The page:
Connecticut Retirement Plans and Trust Funds - As of June 30, 2009, the Connecticut Retirement Plans and Trust Funds (CRPTF) had $20.4 billion in assets under management. The three largest plans Teachers’, State Employees’, and Municipal Employees’ had assets totaling $11.4 billion, $7.3 billion, and $1.3 billion, respectively. One-year performance (net of fees) in an unsettled bear market for Teachers’, State Employees’, and Municipal Employees’ was negative 17.14 percent, negative 18.25 percent, and negative 14.90 percent, respectively. While returns were negative for the fiscal year, two plans did outperform their respective customized benchmarks by 48, and 36 basis points (Teachers’ and Municipal Employees’, respectively) while the State Employees’ plan was virtually flat at 6 basis points below the benchmark, an important measure of how pension fund performance compares to what is going on in the markets.
During the fiscal year, a revised Investment Policy Statement was adopted by the Treasurer and approved by the Investment Advisory Council during its February 2009 meeting. The modifications centered on establishing policy parameters for the newly created Alternative Investment Fund.
engaged in a search for its private investment consultant and hired
Four money manager searches were completed for: the Mutual Equity Fund for enhanced index and active extension mandates; the Developed Market International Stock Fund for small cap equity; the Emerging Market Equity Fund for core managers; and finally to fund the newly created Liquidity Fund with short duration, specialized money managers.
The Private Investment Fund committed $265 million to 4 private equity fund managers and the Real Estate Fund made $529 million in commitments to 8 real estate fund managers during fiscal year 2009.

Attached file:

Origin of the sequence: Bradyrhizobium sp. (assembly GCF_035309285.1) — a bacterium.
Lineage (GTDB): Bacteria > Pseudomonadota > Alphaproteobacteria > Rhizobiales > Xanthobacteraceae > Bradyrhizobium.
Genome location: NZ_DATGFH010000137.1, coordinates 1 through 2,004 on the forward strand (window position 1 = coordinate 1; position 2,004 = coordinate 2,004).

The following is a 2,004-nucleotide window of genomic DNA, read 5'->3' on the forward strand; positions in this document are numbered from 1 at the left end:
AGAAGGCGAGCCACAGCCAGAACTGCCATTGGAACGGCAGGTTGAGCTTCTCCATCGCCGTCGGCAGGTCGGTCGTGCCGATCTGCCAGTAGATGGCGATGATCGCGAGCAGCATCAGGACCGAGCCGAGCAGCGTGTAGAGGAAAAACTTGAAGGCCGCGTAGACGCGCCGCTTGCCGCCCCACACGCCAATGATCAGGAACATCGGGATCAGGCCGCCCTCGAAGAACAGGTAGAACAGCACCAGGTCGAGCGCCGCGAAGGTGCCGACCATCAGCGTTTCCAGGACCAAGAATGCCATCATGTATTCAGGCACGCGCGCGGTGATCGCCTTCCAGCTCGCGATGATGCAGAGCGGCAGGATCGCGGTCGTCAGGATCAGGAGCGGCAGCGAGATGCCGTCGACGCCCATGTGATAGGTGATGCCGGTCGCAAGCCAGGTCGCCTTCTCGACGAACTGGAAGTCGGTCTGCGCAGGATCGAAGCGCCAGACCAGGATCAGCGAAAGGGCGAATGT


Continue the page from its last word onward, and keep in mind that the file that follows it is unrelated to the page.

Corporate Governance / Proxy Voting
Through shareholder activism, the pension fund seeks to protect and improve upon the value of its investments by advocating that companies in which the pension fund invests improve their corporate governance practices. The Office has engaged in corporate governance activities on a number of fronts, from writing letters and engaging in dialogue with companies, to filing shareholder resolutions on a unilateral basis or through alliances with other institutional investors. The Treasurer also regularly submits comments to the Securities and Exchange Commission (SEC), the U.S. Congress and the stock exchanges on corporate governance policy issues that may affect the CRPTF.
During fiscal year 2009 the Treasurer’s Office focused on key corporate governance issues, including executive compensation, election of members to boards of directors, climate change, and shareholder rights. Overall, the (CRPTF) filed or co-filed 25 shareholder resolutions and engaged with more than 30 companies. Eighteen of the 25 resolutions filed by the CRPTF for the 2009 proxy season focused on aspects of executive compensation, 5 addressed energy and climate change and 2 were on general corporate governance issues. Successful engagements led the CRPTF to withdraw 11 of the 25 resolutions with 1 additional resolution at GM dropped due to the bankruptcy.